Want to skip the screening step altogether and get straight to the shortlist? That’s what Hatch is for. Based on our job analysis, we’ll know what you’re looking for; inbound, outbound, SDRs or an AE, and utilise our Matching Science to screen and assess in line with your requirements. 

From there, you’ll receive a shortlist where you can check out the profiles of the best-fit candidates. Compare this to a 20-minute phone screener + time spent organising diaries + the difficulty of ending a call when it’s clear someone isn’t the right fit, and you’ll find Hatch’s shortlist is a huge timesaver. 

Making the most of interviews

Job interviews can be the predictable choreography of standard questions like “Where do you want to be in 5 years?” and “What are your strengths and weaknesses?”. This doesn’t necessarily leave you with confidence and conviction about who to hire by the end of it. 

Take a few steps back before you move a candidate through to the interview stage to evaluate whether they’re already demonstrating the behaviours of a successful salesperson. Any nagging suspicions you’ve had up until this point about their behaviour will likely be magnified 10 times after you hire them.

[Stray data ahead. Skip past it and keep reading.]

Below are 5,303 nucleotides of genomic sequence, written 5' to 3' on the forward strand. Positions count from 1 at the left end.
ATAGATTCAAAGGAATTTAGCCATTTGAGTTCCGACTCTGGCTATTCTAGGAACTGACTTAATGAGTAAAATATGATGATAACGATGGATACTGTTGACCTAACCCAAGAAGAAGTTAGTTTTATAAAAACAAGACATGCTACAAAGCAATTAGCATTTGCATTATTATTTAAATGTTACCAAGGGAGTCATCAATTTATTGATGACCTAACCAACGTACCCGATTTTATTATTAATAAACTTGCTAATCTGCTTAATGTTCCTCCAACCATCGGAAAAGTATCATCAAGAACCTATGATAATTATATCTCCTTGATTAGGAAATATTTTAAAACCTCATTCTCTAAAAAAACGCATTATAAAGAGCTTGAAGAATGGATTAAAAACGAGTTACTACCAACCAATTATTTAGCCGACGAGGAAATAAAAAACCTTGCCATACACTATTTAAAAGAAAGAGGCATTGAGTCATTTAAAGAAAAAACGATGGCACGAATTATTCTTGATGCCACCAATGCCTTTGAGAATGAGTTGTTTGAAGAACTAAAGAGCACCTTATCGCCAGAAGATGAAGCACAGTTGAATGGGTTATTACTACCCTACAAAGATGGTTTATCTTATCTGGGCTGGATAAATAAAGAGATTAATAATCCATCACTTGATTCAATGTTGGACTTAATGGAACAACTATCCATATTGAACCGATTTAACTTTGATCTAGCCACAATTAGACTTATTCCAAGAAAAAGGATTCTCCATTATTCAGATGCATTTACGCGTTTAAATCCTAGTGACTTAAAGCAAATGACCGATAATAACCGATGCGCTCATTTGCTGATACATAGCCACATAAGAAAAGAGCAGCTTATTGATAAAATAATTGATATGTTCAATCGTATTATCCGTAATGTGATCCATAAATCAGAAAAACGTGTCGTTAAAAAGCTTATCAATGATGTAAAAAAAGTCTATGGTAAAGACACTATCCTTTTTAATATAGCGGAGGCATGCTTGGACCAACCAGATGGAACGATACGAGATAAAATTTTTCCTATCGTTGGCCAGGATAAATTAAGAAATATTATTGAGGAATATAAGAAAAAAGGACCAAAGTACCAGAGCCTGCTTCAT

“A candidate's behaviour during the process will give you an indication of whether they’re going to be great salesperson or not,” says Laura. “Are they following up? Are they contacting you? Are they going above and beyond? What questions are they asking?” 

If you’re feeling good about what you’ve seen from a candidate so far, use the interview to assess their alignment with your values, goals and overall company vision. “We want to make sure we hire people who we see are absolutely aligned with our values. We probe into that during the interview process by asking questions around each of Shippit’s values,” says Guillaume.

In an interview with a junior salesperson, you’re unlikely to hear about their long-term track record of hitting sales targets. That doesn’t mean you can’t test their grit, tenacity and ability to achieve a goal in a different way.

“My favourite question to ask in an interview is what is their proudest achievement to date, and then further questioning about what they had to do to get there,” says Sarah. “One candidate said they had finished their first-ever marathon a few months earlier. After diving into the activities they had to perform in the lead up to the event, and the challenges they faced, it was evident that they had the motivation and perseverance that I was looking for. That experience translates well into what it takes to succeed in sales.” 

Finally, always be closing. If you wait until the last five minutes of an interview to ask candidates, “Do you have any questions for me?” chances are they’ll have spent the last hour selling themselves to you, but have you sold them on the position and company?

Finding the right fit needs to be a two-way exploration. By allowing candidates to figure out if the role is the right fit for them, too, you’ll set yourself up for success in the long term and avoiding the dreaded churn of new starters.